Giving it all away

November 27, 2007 | By | Reply More

Huffpo published this piece on a businessman who takes anti-consumerism seriously:

Travel company operator Hal Taussig buys his clothes from thrift shops, resoles his shoes and reads magazines for free at the public library. The 83-year-old founder of Untours also gives away all of his company’s profits to help the poor _ more than $5 million since 1999. He is content to live on Social Security.

Taussig takes a salary of $6,000 a year from his firm, but doesn’t keep it. It goes to a foundation that channels his company’s profits to worthy causes in the form of low-interest loans. If he has money left at the end of the month in his personal bank account, he donates it. . . .

“I could live a very rich life on very little money. My life is richer than most rich people’s lives,” said Taussig. “I can really do something for humanity.”  . . .

He calls consumerism a “social evil” and “corrupting to our humanity” because of what he said is the false notion that having more things leads to a richer life.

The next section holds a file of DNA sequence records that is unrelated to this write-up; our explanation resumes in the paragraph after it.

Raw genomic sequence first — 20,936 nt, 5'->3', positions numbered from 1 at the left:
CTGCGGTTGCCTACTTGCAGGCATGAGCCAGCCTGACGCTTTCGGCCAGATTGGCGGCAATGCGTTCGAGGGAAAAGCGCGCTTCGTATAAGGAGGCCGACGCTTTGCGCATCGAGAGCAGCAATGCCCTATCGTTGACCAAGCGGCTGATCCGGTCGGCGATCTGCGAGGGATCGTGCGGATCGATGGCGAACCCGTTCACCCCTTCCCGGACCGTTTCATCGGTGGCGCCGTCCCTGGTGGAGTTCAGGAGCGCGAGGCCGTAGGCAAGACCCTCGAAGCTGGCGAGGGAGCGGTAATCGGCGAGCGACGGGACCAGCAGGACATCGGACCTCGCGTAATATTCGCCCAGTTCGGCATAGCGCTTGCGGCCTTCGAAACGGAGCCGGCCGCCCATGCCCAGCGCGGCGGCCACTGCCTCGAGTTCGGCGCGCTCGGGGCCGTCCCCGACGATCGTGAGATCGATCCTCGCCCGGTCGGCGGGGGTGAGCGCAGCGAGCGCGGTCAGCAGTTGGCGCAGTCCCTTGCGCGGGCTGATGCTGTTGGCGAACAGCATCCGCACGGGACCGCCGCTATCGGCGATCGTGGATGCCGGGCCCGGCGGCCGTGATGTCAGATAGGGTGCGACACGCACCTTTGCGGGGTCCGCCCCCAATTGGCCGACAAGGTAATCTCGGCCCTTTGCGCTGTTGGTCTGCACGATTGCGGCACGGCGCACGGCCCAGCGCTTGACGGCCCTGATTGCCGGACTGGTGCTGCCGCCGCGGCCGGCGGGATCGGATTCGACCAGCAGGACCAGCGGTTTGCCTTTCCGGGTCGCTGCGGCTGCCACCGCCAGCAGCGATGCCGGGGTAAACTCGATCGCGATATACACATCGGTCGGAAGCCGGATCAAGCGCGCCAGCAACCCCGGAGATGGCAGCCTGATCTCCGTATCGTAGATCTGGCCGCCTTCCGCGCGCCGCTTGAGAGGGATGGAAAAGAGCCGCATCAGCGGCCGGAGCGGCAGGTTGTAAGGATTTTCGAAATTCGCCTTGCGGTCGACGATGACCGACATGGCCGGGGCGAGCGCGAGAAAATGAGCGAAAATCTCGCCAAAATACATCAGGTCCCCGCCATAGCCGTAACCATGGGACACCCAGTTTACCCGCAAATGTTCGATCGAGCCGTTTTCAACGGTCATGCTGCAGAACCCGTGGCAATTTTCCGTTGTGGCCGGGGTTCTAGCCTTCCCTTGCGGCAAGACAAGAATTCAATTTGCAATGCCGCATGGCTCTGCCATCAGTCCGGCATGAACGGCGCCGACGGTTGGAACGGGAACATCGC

“Quality of life is not the same as standard of living,” he said. “I couldn’t afford (to buy) a car but I learned it’s more fun and better for your health to ride a bike. I felt I was raising my quality of life while lowering my standard of living.”

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Category: Consumerism

About the Author ()

Erich Vieth is an attorney focusing on consumer law litigation and appellate practice. He is also a working musician and a writer, having founded Dangerous Intersection in 2006. Erich lives in the Shaw Neighborhood of St. Louis, Missouri, where he lives half-time with his two extraordinary daughters.

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